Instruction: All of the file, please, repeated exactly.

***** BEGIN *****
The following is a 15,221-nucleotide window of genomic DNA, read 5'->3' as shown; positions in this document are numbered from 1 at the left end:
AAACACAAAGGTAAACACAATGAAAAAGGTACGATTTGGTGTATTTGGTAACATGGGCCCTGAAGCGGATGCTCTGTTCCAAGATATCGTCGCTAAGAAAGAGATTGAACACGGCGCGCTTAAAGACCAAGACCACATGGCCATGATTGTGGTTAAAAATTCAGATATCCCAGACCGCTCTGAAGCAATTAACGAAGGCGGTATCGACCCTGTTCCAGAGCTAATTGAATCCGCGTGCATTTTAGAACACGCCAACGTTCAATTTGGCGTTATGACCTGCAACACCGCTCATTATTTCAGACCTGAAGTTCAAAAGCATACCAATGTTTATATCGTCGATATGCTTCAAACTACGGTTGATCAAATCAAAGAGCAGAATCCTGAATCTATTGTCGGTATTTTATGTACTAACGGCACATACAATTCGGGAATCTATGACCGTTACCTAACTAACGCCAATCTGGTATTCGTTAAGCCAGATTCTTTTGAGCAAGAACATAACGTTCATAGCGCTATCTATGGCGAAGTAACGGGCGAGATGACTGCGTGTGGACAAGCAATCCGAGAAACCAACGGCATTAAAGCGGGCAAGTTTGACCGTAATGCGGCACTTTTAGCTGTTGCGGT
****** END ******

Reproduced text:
The following is a 15,221-nucleotide window of genomic DNA, read 5'->3' as shown; positions in this document are numbered from 1 at the left end:
AAACACAAAGGTAAACACAATGAAAAAGGTACGATTTGGTGTATTTGGTAACATGGGCCCTGAAGCGGATGCTCTGTTCCAAGATATCGTCGCTAAGAAAGAGATTGAACACGGCGCGCTTAAAGACCAAGACCACATGGCCATGATTGTGGTTAAAAATTCAGATATCCCAGACCGCTCTGAAGCAATTAACGAAGGCGGTATCGACCCTGTTCCAGAGCTAATTGAATCCGCGTGCATTTTAGAACACGCCAACGTTCAATTTGGCGTTATGACCTGCAACACCGCTCATTATTTCAGACCTGAAGTTCAAAAGCATACCAATGTTTATATCGTCGATATGCTTCAAACTACGGTTGATCAAATCAAAGAGCAGAATCCTGAATCTATTGTCGGTATTTTATGTACTAACGGCACATACAATTCGGGAATCTATGACCGTTACCTAACTAACGCCAATCTGGTATTCGTTAAGCCAGATTCTTTTGAGCAAGAACATAACGTTCATAGCGCTATCTATGGCGAAGTAACGGGCGAGATGACTGCGTGTGGACAAGCAATCCGAGAAACCAACGGCATTAAAGCGGGCAAGTTTGACCGTAATGCGGCACTTTTAGCTGTTGCGGT